Roger Federer continues to surprise not only us, but also himself.
The Swiss legend on Sunday won his fifth Indian Wells crown with a commanding victory over world No.3 Stan Wawrinka. And it happened in a portion of the season – everything up until April – that Federer designated as his comeback period.
This is the period following his six-month absence from tennis; after going down in the semifinals of Wimbledon in July 2016, Federer did not appear on a tennis court until January. It’s the longest stint he’s spent on the sidelines throughout his entire professional career.
Yet since returning, he’s produced a level of form harkening back to his halcyon days – in just three months, he’s won the two biggest titles of the season so far.
“In November, December, when I realised things were going well (preparing for my return), and we had a meeting about what are the goals for the season in terms of rankings … the goal was to be top eight by after Wimbledon,” Federer revealed.
“If I would have lost early in Australia, I would have dropped to 35 in the world.
“It was a good approach, I thought because it gave me time to get there. So I’m there much, much faster. Like you say, I don’t want to say it’s a problem at all. You definitely have to reassess your goals maybe now and see, Where do you go from here
“Because this was not part of the plan, to win Australia and Indian Wells, I can tell you that. The goals are clearly changing after this dream start.”
Federer has rarely looked sharper, and it showed in his play against Wawrinka.
Revealing before the final that he would look to be relentless offensive and seek to rush his compatriot, Federer did just that, playing on the baseline – occasionally half-volleying shots and taking most on the rise so as not to cede court position – and producing 23 winners to just 15 unforced errors. He also attacked the net frequently, winning a sparkling 15 of 17 points when he did so.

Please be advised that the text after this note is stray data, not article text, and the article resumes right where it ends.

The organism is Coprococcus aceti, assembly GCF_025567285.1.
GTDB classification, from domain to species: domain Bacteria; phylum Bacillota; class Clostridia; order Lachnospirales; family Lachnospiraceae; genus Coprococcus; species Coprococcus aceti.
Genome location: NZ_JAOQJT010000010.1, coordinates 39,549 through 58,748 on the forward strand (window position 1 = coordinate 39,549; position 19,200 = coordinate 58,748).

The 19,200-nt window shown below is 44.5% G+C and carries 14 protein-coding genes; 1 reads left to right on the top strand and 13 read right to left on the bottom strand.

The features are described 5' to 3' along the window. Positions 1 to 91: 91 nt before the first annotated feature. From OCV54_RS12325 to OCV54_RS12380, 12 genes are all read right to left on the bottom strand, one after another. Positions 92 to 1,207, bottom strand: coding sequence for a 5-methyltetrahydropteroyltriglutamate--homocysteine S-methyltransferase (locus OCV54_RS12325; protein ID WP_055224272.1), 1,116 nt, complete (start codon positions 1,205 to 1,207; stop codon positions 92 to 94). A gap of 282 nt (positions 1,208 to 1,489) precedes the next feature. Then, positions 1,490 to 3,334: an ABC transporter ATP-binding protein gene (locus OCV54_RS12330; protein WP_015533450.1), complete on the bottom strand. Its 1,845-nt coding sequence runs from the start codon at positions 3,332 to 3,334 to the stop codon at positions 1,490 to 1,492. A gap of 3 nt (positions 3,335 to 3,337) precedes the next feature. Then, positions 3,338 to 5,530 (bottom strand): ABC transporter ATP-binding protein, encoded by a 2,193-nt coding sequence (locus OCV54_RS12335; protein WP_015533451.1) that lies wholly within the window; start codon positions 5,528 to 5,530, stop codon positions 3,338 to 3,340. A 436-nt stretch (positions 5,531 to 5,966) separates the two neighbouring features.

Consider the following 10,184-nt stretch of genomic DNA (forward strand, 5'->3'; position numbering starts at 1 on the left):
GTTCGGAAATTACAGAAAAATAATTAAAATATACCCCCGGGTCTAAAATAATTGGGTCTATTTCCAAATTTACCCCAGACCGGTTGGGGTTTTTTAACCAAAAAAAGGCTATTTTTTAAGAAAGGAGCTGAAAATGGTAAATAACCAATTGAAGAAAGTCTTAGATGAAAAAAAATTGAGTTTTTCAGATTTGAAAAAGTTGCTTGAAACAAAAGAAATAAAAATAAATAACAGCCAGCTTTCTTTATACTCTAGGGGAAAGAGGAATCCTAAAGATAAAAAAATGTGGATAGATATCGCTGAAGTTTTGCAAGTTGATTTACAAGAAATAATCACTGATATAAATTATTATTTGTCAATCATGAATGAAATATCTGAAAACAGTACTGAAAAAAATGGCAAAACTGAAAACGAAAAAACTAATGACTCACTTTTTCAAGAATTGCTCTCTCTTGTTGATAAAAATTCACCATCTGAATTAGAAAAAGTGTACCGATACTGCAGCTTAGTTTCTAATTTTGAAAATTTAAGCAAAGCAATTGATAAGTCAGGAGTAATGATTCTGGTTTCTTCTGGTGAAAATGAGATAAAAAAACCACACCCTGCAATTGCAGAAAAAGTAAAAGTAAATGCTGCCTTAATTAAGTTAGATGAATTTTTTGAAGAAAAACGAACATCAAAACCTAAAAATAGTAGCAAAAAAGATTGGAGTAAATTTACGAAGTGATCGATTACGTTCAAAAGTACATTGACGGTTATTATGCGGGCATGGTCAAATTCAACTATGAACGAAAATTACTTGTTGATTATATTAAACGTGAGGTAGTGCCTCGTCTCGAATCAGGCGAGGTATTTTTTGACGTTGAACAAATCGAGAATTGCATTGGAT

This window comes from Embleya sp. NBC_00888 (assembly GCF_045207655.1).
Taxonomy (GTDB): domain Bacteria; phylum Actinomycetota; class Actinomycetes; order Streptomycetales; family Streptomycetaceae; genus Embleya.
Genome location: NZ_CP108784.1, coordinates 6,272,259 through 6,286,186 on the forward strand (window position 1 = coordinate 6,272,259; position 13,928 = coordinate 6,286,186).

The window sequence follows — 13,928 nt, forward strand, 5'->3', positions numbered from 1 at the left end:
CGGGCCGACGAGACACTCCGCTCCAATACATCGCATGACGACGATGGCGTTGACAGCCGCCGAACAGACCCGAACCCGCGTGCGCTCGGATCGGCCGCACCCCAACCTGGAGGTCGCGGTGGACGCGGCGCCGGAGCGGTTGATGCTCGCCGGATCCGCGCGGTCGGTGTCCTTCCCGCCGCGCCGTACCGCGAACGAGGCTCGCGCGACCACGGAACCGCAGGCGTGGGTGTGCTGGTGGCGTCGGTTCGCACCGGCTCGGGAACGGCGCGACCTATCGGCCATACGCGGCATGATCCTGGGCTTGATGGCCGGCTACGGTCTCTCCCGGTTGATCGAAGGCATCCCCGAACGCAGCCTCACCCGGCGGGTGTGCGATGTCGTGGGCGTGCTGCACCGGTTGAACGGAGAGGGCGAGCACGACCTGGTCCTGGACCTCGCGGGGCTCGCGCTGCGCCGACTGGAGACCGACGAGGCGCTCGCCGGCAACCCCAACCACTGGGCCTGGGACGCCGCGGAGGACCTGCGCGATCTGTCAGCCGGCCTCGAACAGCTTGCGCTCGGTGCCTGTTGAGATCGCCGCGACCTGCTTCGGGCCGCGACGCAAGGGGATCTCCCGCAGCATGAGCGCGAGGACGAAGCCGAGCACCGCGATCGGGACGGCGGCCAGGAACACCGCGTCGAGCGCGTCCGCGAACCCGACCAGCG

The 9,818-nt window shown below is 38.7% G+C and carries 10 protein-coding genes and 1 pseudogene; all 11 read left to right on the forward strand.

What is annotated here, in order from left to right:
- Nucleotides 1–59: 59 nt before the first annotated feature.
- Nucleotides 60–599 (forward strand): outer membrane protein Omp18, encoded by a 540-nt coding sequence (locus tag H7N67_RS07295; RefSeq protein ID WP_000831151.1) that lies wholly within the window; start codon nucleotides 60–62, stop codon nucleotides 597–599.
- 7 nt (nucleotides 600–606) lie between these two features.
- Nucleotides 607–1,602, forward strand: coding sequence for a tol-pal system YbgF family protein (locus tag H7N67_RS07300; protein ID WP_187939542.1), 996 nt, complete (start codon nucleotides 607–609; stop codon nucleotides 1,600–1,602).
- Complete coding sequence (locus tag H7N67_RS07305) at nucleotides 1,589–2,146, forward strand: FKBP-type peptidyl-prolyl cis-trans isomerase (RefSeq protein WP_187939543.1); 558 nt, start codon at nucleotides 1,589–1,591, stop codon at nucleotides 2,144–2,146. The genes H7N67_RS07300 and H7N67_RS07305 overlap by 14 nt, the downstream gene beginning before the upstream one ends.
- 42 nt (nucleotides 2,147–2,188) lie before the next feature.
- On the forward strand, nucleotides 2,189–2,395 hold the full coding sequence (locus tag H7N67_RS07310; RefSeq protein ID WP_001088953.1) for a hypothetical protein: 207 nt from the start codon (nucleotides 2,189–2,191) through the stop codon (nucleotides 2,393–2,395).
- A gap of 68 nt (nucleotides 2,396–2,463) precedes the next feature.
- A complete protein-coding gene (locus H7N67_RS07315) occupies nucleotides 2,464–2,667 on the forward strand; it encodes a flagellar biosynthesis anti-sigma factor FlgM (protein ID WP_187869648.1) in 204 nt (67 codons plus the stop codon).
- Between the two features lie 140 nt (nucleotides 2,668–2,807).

Many have pointed to his bigger racquet as a reason why he’s recording such impressive match statistics and hitting over his backhand so crisply. This factor could be overstated, given Federer adopted the larger frame more than three years ago.
Yet there’s no doubt the six-month break from the game allowed Federer to freshen up both physically and mentally.
That, coupled with an intelligent approach to schedule management, have ensured he’s peaking at precisely the right moments.
“My biggest weakness was (once) to be able to focus every single week and have the same drive for the 25, 30 tournaments I used to play. I’ve gotten to learn how to just block that out and just enjoy every week that I play now. I also play less, which helps. So when I do play, I’m very excited,” he said.
“The time away from the tournaments, as well, may that be vacation or may that be training; I understand why I do it. Because every time I do come out of it, I feel the benefit of it, at least for a while, at least.
“I can be very thankful to the team that I have had around me for so many years now that have sort of guided me in the right direction.
“When I came here (to Indian Wells), what I promised myself was I was going to play with the right energy. And it’s not always Grand Slam finals. It always starts at zero. You have to get yourself up for the first rounds.
“And then I got here, and I felt right away good about how I played in that first round. Excitement, the energy, everything was clicking.”
Federer has said he won’t make too many decisions about his schedule – especially for the claycourt season – until after Miami, where he is scheduled to play next week. His main priority is to rest and to assess his motivation levels beyond that.
So it’s likely that the next time we see Roger Federer on a tennis court, it will be when he’s fit, fresh and ready.
In that physical state and headspace, the Swiss champion could surprise both us, and himself, even more as season 2017 unfolds.
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